Wangaratta streaming

Allan Browne enjoying an outing with Sweethearts in 2013 at Wangaratta.


Wangaratta Festival of Jazz & Blues,
Monday 26 October to Sunday 1 November, 2020

When venerated Melbourne drummer and composer Allan Browne died on 13 June 2015, I was deeply saddened, but feeling the loss from a distance while visiting family in Canada.

When jazz musicians gathered to celebrate Browne’s musical life and legacy in a memorial concert on Friday 23 September the following year at Melbourne’s Athenaeum Theatre, I was again absent in Canada – international travel was possible then. So I missed this opportunity to hear musicians who had played with him over the years paying tribute in this event presented by the Melbourne Jazz Co-operative.

So I am looking forward to seeing and hearing the previously unreleased footage from the concert, provided by MJC and aired during the extended seven-day Wangaratta festival, presented digitally in its 30th year due to the Covid-19 restrictions.

Of course it won’t be the same as being there in person, but the opportunity to experience excerpts from the memorial concert is welcomed indeed, beginning on Monday 26 October with a quartet featuring Barney McAll, Julien Wilson, Sam Anning and Dom Stitt.

On Tuesday we can tune in to hear a traditional jazz double header with the Margie Lou Dyer Quintet followed by Al’s Emotional Baggage Handlers. Thursday will bring Tim Stevens and Nick Haywood as well as Keller/Murphy/Ball. What a treat to hear all these musicians in such a moving tribute to Al Browne.

Vocalists have always been a hit at Wangaratta over the 29 years in which fans have gathered at that wonderful fulcrum of national and international jazz in regional Victoria. The annual National Jazz Awards this year feature vocalists and during the extended festival we have a chance to hear all 10 finalists – an opportunity not often taken up when there are competing concerts available.

The finalists are Harriett Allcroft (Vic), Briana Cowlishaw (NSW), Olivia Chindamo (Vic), Amelia Evans (Vic), Lucy Iffla (WA), Lauren Henderson (SA), Josh Kyle (Vic), Owen Measday (WA), Rita Satch (Vic) and Jessica Spina (Qld).  In two screenings each night, recordings of the finalists’ work made in their states under Covid-19 restrictions will be aired nightly from Monday 26 October to Friday 30 October, judged by Michelle Nicole, Kristin Berardi and Sam Keevers. Winners and runners up will be announced on Saturday 31 October. Prizes are $7000 and a recording session with Pughouse Studios for the winner, $4000 for the second place and $2000 for third.

Voice will also feature on Wednesday 28 October in a commissioned concert, I Heart Improvisation, of works by Maria Moles on drums, Scott Tinkler on trumpet and, in a co-presentation with the MJC, duo WOLFA, with Jenny Barnes (vocals) and Mick Meagher (electric bass). Expect the unexpected here, and if that’s a cliché (which it is) then bear in mind that afterwards you’ll undoubtedly say, along with a certain PM, “How good is that?”.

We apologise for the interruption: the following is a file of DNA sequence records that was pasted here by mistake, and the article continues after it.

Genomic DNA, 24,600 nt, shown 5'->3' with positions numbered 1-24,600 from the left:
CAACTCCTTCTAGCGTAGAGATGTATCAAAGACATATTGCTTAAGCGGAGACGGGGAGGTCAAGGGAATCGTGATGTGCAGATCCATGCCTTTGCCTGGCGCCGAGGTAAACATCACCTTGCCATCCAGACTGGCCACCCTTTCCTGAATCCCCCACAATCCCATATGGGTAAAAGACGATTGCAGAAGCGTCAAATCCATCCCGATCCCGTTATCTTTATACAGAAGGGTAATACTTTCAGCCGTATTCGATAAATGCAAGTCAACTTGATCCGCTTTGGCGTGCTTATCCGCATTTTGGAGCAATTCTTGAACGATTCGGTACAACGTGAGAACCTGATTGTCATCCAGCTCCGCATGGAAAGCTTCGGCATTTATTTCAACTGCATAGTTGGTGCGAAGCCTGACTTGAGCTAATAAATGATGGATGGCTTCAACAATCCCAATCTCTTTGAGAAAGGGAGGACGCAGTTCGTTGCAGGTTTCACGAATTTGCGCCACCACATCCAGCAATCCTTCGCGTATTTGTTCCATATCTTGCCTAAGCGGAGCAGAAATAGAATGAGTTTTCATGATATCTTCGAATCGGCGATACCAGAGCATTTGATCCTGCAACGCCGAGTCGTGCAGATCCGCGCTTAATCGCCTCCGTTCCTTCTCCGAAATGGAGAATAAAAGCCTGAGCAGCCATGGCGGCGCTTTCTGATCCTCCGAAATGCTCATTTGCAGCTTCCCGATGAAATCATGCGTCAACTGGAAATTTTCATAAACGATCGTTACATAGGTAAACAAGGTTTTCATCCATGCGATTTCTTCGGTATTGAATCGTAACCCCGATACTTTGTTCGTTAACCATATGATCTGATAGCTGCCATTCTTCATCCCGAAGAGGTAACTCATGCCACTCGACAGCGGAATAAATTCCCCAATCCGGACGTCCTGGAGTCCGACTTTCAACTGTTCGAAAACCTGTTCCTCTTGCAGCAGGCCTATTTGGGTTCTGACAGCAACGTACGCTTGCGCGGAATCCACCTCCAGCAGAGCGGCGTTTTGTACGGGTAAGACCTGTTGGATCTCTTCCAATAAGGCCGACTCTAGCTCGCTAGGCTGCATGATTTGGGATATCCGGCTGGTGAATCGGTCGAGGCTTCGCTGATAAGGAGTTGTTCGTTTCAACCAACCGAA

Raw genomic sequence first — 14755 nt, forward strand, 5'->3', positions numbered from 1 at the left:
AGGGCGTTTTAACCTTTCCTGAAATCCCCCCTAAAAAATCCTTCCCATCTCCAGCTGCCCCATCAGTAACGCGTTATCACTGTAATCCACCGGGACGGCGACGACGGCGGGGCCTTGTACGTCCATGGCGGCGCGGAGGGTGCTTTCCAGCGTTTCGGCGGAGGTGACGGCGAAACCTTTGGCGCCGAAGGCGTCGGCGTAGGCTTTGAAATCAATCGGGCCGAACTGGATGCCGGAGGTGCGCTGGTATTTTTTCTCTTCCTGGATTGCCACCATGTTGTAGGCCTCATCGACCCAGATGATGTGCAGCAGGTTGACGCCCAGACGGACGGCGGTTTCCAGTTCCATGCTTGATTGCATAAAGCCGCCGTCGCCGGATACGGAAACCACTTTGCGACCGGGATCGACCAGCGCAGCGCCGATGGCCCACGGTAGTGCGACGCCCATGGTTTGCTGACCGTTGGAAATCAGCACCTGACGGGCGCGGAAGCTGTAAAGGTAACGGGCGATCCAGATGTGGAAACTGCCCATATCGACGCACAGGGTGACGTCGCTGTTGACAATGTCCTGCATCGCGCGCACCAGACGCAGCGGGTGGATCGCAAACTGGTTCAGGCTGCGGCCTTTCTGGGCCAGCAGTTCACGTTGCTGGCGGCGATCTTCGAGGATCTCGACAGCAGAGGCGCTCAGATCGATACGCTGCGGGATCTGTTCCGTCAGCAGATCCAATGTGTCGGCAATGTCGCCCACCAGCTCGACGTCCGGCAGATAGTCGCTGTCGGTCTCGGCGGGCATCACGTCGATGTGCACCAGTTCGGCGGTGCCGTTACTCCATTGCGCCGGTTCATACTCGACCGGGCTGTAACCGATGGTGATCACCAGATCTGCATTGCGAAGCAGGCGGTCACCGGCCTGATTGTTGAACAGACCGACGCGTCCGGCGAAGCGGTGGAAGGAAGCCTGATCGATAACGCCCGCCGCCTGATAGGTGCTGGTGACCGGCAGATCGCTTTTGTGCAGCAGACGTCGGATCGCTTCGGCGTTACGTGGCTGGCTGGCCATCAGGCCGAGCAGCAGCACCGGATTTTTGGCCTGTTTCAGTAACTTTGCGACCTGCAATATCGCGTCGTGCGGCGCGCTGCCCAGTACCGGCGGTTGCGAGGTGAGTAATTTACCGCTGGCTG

Providing the international contribution to this digital festival will be a 90-minute performance entitled The Amersfoot Connection featuring 2018 NJA winner Alex Hirlian’s new work for sextet Arcing Wires (math rock, progressive metal and jazz), Adam Simmons talking and playing in Broodje Hadi and Dutch saxophonist Kika in the Kika Sprangers Large Ensemble. Don’t ask me what math rock entails – we’ll find out.

The national aspect of the festival requires no flights or long drives for musicians or fans. Partnerships with COMA (Creative Original Music Adelaide), SIMA (Sydney Improvised Music Association), the MJC and Australian Jazz Museum in Melbourne have brought us the Jo Lawry Quartet and The New Cabal quartet from SA, Zela Margossian’s quintet from NSW and recently digitised footage from the 1986 Jazz Convention for traditional jazz fans.

Given the challenges 2020 has thrown the arts and entertainment industry, the festival has made provision for viewers to donate to artists while viewing their concerts, with 100 per cent of the donations going directly to that artist.

Musicians from Wangaratta featured include vocalists Emma Christie and Paris Zachariou, swing and band tunes from former festival chair Mark Bolsius and Soli’s Blues Group.

Presentation of this festival against the odds must be applauded given the uncertainty resulting from the coronavirus roller-coaster ride this year. It must have been the worst possible situation in which to plan a festival. Co-artistic director Eugene Ball has admitted that, “in recent months, the format and program have been reimagined and rebuilt many times”.

“However, despite the hurdles that COVID-19 has presented, we have arrived at a program that celebrates the festival’s unique identity and its contribution to the Australian jazz and blues community over the last 30 years,” Ball has said.

And Co-artistic director Zoe Hauptmann adds that, “while this year’s festival differs wildly from the event we envisaged late last year, we are proud to have brought together such a rich and diverse program. We hope that there is something in it for every listener; lovers of contemporary jazz, blues, and traditional jazz.”

We may as well be honest and acknowledge that we’d all love to be up in Wangaratta for the usual Cup weekend feast of music, rubbing shoulders with musicians and other fans, soaking up the atmosphere of an esteemed and august festival in its 30th year.

But we can enjoy a week of digital offerings instead and hope that in 2021 we can return to the place we love for this great celebration of jazz and blues.


PS: For a look back through some images of past festivals from the past 10-plus years, check out Stills in Motion – A Retrospective on Thursday 29 October.

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